Caring for The Caregiver: When Death is a Looming Cloud

Caring for The Caregiver

Taking on the role of caregiver is daunting, especially with the reality of death and loss. A caregiver may be a professional who provides home care. They may also be a family member who takes care of an ill loved one (informal caregiver) outside of a hospice setting.

A caregiver’s work varies substantially in scope, intensity, and duration. Caregivers are considered “secondary patients.” Informal caregivers need guidance on how to competently look after their loved ones.

The pressure and constant demands of this profession leave them vulnerable and at risk. It results in an array of health consequences. Caregivers often pay little attention to their health, as their every day is consumed by thoughts of the patient’s health care.

There may also be a deterioration of their well-being. The mortality rate for this profession is also considerably high. Caregiver stress may lead to unhealthy behaviors and habits such as smoking and excessive alcohol and drugs. Unhealthy behaviors and inattention to their health set their overall well-being at risk.

Although challenging, caregivers also report a general feeling of satisfaction and reward for their efforts. Caring for a loved one in their time of need allows your relationship to grow. The more you take of yourself, the more you can give back to those you love.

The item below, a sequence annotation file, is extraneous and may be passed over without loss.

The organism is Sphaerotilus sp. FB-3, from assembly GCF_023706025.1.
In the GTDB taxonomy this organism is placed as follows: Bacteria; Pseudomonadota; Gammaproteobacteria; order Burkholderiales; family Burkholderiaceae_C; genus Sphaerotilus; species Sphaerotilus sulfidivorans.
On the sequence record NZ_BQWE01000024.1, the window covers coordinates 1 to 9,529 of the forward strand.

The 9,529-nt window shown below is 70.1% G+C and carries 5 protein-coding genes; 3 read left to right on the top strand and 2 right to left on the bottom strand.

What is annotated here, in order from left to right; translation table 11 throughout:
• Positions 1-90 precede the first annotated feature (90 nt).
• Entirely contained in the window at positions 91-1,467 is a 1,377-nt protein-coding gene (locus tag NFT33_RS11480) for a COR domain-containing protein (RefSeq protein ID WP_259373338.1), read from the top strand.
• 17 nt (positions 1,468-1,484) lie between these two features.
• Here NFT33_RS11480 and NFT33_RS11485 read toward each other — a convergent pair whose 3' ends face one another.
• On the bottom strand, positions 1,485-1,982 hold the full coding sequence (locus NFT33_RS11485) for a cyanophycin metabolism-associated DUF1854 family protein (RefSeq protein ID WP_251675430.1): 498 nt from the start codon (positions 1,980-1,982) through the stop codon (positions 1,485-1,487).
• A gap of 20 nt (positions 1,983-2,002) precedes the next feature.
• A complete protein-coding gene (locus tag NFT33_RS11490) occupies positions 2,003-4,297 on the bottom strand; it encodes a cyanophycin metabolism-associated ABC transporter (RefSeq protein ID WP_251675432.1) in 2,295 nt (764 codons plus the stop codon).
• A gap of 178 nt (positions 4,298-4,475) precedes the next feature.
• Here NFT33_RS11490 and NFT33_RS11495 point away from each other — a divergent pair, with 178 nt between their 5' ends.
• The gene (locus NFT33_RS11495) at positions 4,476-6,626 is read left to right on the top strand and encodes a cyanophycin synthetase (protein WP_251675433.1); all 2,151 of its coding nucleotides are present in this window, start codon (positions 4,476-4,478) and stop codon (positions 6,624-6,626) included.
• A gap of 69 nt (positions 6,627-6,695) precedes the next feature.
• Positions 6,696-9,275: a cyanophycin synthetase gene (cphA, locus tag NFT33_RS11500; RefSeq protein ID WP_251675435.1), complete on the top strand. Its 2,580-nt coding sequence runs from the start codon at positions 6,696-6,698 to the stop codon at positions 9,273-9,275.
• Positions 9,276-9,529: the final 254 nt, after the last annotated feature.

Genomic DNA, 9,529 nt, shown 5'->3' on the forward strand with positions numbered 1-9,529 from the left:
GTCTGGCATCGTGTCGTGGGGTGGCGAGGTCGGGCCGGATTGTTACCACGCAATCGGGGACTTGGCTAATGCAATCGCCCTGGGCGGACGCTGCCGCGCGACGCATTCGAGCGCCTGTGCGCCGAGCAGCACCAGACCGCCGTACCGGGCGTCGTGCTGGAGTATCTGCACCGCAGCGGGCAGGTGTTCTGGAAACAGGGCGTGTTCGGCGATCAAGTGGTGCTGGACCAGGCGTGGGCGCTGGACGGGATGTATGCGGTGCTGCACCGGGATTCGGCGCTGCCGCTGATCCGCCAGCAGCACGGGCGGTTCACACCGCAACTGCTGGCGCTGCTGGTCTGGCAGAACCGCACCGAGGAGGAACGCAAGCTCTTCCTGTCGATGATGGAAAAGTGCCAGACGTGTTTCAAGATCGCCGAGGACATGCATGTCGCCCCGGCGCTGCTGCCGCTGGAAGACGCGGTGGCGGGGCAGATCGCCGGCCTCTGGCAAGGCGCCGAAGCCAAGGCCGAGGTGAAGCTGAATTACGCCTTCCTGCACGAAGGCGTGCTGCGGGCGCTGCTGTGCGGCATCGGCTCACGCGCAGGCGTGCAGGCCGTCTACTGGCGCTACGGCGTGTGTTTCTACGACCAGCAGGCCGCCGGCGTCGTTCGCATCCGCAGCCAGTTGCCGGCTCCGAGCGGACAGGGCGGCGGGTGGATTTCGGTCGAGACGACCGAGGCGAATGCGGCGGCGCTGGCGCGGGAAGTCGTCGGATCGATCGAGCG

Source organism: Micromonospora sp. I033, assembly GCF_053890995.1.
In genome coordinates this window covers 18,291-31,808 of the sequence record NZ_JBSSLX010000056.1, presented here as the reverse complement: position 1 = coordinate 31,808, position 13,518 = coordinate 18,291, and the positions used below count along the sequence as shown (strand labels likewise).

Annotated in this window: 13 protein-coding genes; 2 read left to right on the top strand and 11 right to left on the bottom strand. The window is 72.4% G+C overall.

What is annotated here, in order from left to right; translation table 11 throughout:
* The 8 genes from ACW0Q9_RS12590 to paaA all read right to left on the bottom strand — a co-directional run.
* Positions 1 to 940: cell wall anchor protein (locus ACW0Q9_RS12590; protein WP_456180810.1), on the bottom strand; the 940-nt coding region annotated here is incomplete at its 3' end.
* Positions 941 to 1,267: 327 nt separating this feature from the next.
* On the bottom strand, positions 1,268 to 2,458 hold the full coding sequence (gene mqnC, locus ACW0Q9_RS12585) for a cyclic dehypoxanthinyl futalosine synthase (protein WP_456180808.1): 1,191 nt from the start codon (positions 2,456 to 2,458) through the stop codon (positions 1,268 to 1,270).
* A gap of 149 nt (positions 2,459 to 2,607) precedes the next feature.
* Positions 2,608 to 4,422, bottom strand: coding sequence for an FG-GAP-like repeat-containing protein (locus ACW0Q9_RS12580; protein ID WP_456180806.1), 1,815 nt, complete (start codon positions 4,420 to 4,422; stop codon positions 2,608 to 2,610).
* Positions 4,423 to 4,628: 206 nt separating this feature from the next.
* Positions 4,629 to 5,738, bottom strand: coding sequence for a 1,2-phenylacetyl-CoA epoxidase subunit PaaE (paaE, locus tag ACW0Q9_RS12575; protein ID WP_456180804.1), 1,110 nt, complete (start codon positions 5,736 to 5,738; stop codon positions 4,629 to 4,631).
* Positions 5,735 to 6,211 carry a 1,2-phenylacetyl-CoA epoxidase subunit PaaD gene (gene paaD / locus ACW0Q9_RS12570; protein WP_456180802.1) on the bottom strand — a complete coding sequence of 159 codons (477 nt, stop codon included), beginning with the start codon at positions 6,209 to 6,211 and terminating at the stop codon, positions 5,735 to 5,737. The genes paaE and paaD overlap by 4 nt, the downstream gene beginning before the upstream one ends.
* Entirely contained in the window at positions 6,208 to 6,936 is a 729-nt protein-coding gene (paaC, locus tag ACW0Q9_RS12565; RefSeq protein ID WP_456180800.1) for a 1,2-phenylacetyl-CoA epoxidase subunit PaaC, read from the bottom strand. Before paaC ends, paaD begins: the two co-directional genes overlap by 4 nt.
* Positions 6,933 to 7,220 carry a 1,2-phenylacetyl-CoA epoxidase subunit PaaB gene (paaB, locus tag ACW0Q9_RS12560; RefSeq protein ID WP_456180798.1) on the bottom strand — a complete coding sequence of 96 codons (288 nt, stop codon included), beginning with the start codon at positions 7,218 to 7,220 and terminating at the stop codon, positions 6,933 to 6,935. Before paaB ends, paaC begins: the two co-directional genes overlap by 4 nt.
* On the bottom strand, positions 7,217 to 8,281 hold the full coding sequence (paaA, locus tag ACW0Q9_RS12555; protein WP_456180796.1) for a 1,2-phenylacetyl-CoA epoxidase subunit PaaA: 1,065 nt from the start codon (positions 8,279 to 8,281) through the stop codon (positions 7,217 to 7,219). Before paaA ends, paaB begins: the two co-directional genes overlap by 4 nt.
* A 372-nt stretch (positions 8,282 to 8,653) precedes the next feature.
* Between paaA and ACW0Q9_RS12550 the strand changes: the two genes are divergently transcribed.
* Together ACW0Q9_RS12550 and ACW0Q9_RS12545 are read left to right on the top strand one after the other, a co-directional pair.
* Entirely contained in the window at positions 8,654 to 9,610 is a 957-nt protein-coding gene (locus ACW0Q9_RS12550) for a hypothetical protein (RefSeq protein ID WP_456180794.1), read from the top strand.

If you are a caregiver, find time to acknowledge these emotions that you are going through.

1. Fatigue and Isolation

Having someone entirely dependent on you may make you feel like you have to accomplish everything by yourself. The incessant demands of caregiving will leave you exhausted, and it is difficult to make time for yourself and concentrate on self-care. Understand that your essential role as a caregiver means that you should take care of your well- being.

Learn to delegate and ask for help from family members. Ask them to accomplish some tasks for you. If it is difficult for you to ask for help, you may start by asking for help at least once from a close friend or family member.

Your local hospice may provide valuable support and aid during these times. Hospice professionals may give you insight on how to manage your time and the care you give. Consult about the possibility of a home care aide and other community resources that may be useful.

2. Fear and Anxiety

As a caregiver, you face the constant weight of uncertainty and the unknown. You fear the prospect of how you can possibly handle death and loss, and you fear life without your loved one.

Many informal caregivers lack the necessary skills and knowledge which is required for providing care. It may feel daunting to perform tasks such as giving injections, suppositories, and giving medication. You may fear that you are unprepared for this task of caring for your loved one.

Find reliable information from an expert hospice nurse or your doctor. There is evidence that providing family caregivers with the necessary skills and coping training improves well-being and quality of life. In cases of an emergency, make sure that you have a hospice available on call to answer any questions you have on care.